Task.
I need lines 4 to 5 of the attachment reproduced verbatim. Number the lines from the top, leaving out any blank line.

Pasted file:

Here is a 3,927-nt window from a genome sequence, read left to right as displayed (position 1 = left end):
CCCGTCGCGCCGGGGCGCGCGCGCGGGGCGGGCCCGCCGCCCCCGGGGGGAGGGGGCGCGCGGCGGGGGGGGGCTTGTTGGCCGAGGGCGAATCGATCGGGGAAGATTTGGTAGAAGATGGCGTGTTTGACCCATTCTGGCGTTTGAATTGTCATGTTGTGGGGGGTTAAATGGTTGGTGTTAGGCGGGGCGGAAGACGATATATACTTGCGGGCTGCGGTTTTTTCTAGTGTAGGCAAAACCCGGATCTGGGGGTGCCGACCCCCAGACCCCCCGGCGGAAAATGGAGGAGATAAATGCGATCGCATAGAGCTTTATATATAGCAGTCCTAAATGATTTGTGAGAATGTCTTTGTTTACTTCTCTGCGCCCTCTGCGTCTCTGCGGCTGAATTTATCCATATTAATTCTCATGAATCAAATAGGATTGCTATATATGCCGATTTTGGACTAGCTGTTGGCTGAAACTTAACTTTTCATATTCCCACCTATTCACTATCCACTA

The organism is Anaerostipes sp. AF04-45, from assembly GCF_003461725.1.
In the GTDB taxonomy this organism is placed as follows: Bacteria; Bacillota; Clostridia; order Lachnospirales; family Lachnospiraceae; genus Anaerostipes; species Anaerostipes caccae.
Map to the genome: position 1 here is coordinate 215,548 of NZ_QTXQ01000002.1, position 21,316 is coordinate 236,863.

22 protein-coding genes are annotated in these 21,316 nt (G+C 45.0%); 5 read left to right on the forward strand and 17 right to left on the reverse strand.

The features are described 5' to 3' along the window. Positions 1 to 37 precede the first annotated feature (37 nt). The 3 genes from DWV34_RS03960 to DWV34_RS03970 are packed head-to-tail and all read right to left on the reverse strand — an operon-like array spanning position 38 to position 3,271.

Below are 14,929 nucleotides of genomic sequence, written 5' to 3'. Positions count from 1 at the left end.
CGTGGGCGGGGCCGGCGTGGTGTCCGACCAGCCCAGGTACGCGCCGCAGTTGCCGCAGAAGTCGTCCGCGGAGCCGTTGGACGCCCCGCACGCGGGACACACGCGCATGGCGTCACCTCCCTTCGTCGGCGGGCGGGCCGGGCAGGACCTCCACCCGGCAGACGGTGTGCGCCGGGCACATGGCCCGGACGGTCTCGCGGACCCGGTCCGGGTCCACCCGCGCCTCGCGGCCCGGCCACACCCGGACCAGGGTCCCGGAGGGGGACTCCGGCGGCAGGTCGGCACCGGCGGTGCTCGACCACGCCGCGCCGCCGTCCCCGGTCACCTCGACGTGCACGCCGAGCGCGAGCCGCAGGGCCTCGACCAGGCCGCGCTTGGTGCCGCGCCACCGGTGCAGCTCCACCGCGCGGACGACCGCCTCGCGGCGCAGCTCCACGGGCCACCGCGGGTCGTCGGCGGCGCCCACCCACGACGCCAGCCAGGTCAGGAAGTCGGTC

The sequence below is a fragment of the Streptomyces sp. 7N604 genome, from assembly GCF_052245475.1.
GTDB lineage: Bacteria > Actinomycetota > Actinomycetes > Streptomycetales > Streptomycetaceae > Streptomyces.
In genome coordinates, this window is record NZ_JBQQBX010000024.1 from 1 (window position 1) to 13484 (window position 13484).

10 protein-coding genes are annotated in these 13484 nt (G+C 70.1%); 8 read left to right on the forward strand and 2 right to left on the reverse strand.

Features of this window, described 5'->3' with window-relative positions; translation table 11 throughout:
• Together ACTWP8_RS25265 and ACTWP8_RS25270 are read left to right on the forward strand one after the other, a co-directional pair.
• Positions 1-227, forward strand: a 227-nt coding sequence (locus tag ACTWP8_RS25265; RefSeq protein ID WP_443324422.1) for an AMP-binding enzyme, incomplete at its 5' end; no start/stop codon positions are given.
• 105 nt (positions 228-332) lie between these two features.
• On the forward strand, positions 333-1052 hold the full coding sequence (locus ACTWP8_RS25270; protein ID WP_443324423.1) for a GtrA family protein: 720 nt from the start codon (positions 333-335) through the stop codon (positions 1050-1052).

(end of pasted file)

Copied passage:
In the GTDB taxonomy this organism is placed as follows: Bacteria; Bacillota; Clostridia; order Lachnospirales; family Lachnospiraceae; genus Anaerostipes; species Anaerostipes caccae.
Map to the genome: position 1 here is coordinate 215,548 of NZ_QTXQ01000002.1, position 21,316 is coordinate 236,863.